Freed fundraiser sees big support

Joe Freed stopped by A.W.E. Auto Service in Traer on Jan. 19 to receive the donations given to him by the community over the past few weeks. A.W.E. employees pictured are (l-r): Matt Quigley, Del Sealock, Loren Wrage, Gretchen Pargeon, Scott Lycett, Joe Freed, Dahn Kennedy and Sue McLean. -- Photo provided

In times of great difficulty, great acts of kindness often emerge.

Through the holiday season the community of Traer has been rallying around one of its own.

Joe Freed has been a local auto mechanic with A.W.E Auto Service in Traer for the past 13 years, working with a team that made sure people in the community could have vehicles to get them where they needed to be.

Through the last half of 2020 the 54-year old Freed has been living with squamous cell carcinoma, an aggressive form of cancer that has severely impacted his neck and throat.

When Freed began treatment in the summer, he was forced to step away from his job at A.W.E.

Last month the staff at A.W.E. Auto Service got together to organize a fundraiser for Freed and his family in search of some way to simply help out.

A call was put out to the community in December to consider a donation in support of the Freeds. When the drive concluded on Jan. 15, A.W.E. Auto reported that $8,625 was donated.

“It was kind of overwhelming,” A.W.E. Office Manager Dahn Kennedy said. “In the past people might have had a big fundraiser at the Memorial Building where you can gather a bunch of people together and do an auction or something. With that option not being out there due to COVID, we just put a couple containers here in our building, blasted it out on Facebook and hoped for the best.”

The outreach was put together on short notice over a few weeks time, during the holiday shopping season and in the middle of a global pandemic health crisis.

“I love those guys at A.W.E. more than anything,” Freed said. “You talk about Marvel Comics and you talk about superheroes, right here they are at A.W.E.”

Freed visited A.W.E. on Jan. 19 to receive the proceeds of the fundraiser and as a gesture of thanks donated his toolbox to the shop knowing it was unlikely he’d be able to return to work as a service technician.

“It’s crazy to think that this many people, you know, even in the hard times with job loss and things will drop off a $100 bill, Kennedy said. “People still have such huge hearts. That and we had people donate that don’t even know Joe or maybe don’t patronize us. But they just knew it was the right thing to do, to help somebody out in this situation. One person that called and wanted to give, she said, ‘I don’t even know him, it’s just the right thing to do.’ Those were exactly her words. So it totally exceeded way above and beyond our expectations.”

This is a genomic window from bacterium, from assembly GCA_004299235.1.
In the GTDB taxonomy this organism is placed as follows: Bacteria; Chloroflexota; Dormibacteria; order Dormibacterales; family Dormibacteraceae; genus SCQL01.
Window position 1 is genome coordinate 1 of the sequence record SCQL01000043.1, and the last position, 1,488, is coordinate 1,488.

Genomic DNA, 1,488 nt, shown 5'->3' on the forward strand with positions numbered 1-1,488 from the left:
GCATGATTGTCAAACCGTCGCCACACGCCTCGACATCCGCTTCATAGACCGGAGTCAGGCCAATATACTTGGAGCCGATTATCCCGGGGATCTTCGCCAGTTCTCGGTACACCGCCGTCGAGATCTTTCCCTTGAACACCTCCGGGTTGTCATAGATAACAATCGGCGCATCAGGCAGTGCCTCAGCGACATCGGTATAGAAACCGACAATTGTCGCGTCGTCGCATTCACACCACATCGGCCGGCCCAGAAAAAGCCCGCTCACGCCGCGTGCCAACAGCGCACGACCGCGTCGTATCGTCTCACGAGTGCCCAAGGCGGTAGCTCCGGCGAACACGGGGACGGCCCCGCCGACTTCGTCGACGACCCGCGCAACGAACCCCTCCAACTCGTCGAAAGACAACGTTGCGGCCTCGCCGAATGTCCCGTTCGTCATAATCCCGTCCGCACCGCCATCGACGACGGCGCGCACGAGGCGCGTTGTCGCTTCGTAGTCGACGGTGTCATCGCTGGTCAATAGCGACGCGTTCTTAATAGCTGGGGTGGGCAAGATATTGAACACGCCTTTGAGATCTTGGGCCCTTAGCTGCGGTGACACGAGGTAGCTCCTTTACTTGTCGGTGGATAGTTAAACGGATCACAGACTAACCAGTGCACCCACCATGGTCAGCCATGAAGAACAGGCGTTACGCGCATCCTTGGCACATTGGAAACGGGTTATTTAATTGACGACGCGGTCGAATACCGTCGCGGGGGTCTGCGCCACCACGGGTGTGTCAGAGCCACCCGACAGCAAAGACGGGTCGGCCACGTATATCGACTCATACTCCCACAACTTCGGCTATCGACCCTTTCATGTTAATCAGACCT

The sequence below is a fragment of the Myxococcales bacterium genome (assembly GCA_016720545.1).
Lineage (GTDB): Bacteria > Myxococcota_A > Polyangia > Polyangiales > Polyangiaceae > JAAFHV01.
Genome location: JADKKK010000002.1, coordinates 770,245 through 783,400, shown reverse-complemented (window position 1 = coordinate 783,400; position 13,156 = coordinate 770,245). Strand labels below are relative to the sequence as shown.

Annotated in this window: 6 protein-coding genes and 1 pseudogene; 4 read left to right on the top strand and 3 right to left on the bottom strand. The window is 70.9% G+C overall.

Freed came to A.W.E. in a roundabout sort of way 13 years ago. He was working in Waterloo and stopped to visit with A.W.E.’s owner Mike Pargeon about needing a car for his step-daughter.

“We got to talking and talking and after a while I looked over at my wife and said, ‘This feels like a job interview’,” Freed said. “Mike looked at me and said ‘You know, you’re right, this is a job interview.’ I went to work for Mike that January on my birthday and I haven’t looked back since.”

Freed spoke with the Telegraph on Tuesday and was emotional when asked for his reaction after learning of the fundraiser.

“I can’t thank people enough,” Freed said. “This town is phenomenal. You just can’t beat the community there.”

Kennedy described the atmosphere at A.W.E. as a close-knit family business

“Joe, you know, he’s been here 13 years and is just a huge part of that team,” Kennedy said. “He’s a good-natured, loyal employee. You don’t find that a lot anymore. It’s a huge loss not having him here. It kind of hurts our hearts, you know, to see him going through this.”

Although Freed’s cancer has been moving in aggressive ways, he’s remained focused on doing what he can to beat it. He looks to the example he witnessed in his mother when she was diagnosed with ovarian cancer in the late 90s. Freed said she was able to recover after undergoing treatment and that he is trying to keep the same mentality as he progresses through his own cancer treatment.

“I’m going to beat it,” Freed said. “I’m not going to let it hold me down.”

In December, Freed learned his cancer had returned after going through invasive surgery, radiation treatment and chemotherapy treatments in the late fall.

Freed will begin more rounds of chemotherapy this week but was told surgery and radiation are no longer an option.

The treatment will take close to a week and then he’ll wait three more weeks before going back for another round.

In a Facebook post on Tuesday, A.W.E. Auto Service released the following statement: “From the bottom of our humble hearts, thank you so much to everyone who contributed to help Joe and his family out. We here at A.W.E. greatly appreciate what you have done for him. Please keep him in your thoughts and prayers as he continues on with chemotherapy.”